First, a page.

I did a list of my top 15 anime series that I love (linked here), but not the full-length films. So, since I am sick and bored, I decided to do a list of the films that I am in love with in this genre. Some of these you may see coming, since they are on my favorite films of all time lists, but there may be a few surprises for you. I’m doing this in honor of a film that is coming out at the end of March – Evangelion 3.0: You Can (Not) Redo. So stoked. I hope you enjoy.
10. Vampire Hunter D: Bloodlust
In the world of vampire fiction, this is one of those underrated classics of vampire cinema. The visuals in this film are gorgeous and the way it stays serious about its subject matter is very nice, never going into the campy subplots that most anime shows and films do. Plus, there is this nice sense of moral ambiguity about the thing. The Vampire Hunter, D, is hired to go after a wealthy man’s daughter who was taken by one of the few remaining vampires. However, the longer he is on this case, the more he realizes that she doesn’t want to be rescued. The vampire who took her is neither hero nor villain. You have to see it and choose for yourself what you believe. I like that. A film that nobody thinks about nowadays that you really should check out.
9. WXIII: Patlabor
A really trippy science-fiction mecha anime thriller (words you don’t think you’ll ever see together), this film tones down the mecha aspect and focuses on two detectives who are investigating a series of crimes involving the mechanical units, Labors. After a while, they come across a secret that they couldn’t believe, involving a lot of people, both close and far. The thing that separates this film from others is the beautiful music and the bittersweet nature of it. There is an aspect to the film of loss and pain that doesn’t go away. Right up to the REALLY bittersweet ending, this aspect shines through. Still, all of the elements work great, from the great dub-work, the interesting story and the awesome action sequences that make use of the mecha aspect of the film. If you haven’t seen it, you’re missing out.
8. The Girl Who Leapt Through Time
A film I recently fell in love with was Spike Jonze’s latest film, “Her.” In it, they have a science fiction element that is really downplayed, instead focusing on the character development, with the element in play being more of a plot device that keeps things realistic. This film does much the same, with a young girl finding a way for her to travel back through time by jumping into the air. The higher the jump, the farther back she goes. At first, her use of this talent is all fun and games, but she quickly sees a darker side, when she starts trying to correct mistakes and realizes just how much damage she has done in the process. This is an emotionally compelling film, which actually does a good job of capturing a realistic high school girl and her difficulties with romance and life. How a relationship that grows throughout the film plays out is just gorgeous, along with a little bittersweet. It treats love not just as something wonderful, but something real too. That is definitely something to respect.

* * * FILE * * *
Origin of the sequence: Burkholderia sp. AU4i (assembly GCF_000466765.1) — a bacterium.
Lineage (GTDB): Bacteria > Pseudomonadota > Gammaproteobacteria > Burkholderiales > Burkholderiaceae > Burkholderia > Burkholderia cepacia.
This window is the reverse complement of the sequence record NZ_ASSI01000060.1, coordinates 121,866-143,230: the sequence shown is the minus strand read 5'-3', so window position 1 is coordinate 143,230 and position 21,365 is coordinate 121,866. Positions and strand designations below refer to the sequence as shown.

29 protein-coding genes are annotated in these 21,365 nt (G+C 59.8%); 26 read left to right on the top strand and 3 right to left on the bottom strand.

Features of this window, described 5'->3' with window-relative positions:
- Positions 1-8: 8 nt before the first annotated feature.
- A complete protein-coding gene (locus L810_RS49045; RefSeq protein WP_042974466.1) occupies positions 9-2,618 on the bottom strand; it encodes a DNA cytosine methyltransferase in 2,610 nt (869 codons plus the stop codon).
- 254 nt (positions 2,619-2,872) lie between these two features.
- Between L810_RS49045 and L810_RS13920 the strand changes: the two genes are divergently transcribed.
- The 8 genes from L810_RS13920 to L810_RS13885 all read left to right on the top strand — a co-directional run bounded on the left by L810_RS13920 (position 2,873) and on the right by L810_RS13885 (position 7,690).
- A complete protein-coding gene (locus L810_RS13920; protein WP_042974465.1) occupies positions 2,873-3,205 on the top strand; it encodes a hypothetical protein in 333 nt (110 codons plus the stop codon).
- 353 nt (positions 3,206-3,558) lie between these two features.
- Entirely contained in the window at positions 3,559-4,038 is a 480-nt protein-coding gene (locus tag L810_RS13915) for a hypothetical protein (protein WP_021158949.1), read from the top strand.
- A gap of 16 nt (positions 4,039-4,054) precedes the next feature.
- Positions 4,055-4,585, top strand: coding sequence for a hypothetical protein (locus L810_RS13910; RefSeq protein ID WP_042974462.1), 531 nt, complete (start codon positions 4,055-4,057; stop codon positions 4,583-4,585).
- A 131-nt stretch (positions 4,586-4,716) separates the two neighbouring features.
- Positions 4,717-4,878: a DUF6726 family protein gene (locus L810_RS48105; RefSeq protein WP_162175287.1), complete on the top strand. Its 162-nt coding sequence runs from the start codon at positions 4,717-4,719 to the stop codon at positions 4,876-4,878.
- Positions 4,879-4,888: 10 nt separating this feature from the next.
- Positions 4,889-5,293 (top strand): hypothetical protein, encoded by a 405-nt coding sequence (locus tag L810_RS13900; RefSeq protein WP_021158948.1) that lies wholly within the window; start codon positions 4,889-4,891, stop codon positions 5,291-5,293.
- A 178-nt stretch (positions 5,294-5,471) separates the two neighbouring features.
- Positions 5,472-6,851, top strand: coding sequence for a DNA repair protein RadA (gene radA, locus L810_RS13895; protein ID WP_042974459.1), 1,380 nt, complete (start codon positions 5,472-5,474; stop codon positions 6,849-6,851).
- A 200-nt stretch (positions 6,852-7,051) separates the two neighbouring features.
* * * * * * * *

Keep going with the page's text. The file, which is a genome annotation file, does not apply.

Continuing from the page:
7. Cowboy Bebop: The Movie
No surprise that my favorite anime series makes one of my favorite movies. One of the things that I love about this film is how it doesn’t take place after the end of the series. Rather, it takes place towards the end, like a really long and really good episode. The crew of the Bebop arrives on Mars, only to get involved in a terrorist plot a man has to get revenge on the corporation that destroyed his past. It has all the same character charm that the series has, along with showing the same growth elements that the series has. The action scenes were totally awesome! The animation for the film is a Studio Bones highlight, with all of their talent pouring out onto the screen. It felt like a nice way to close out the series. A series film that does it all right. Nice work.
6. Ghost in the Shell
While the plot for this isn’t entirely original, it’s all the execution. And this film is nearly flawless in its execution. Telling the story of a murderer who the police are going after, they very quickly find out that the criminal isn’t who they expect. It all culminates in a REALLY neat crime thriller that has some sick action sequences. The animation in this is retro, but still gorgeous. The way they show technology is a reminder, to me, that despite digital animation, there are just some things that will always look better with 2D animation. The technological aspects in this film were incredible, mostly due to their attention to detail. The biggest selling-point of the film, to me, is the world it exists in. It feels lot like Blade Runner and the lower-world that they made, overpopulated and filled with vice. If one wants to see what the future might look like, this is a good place to start.
5. Summer Wars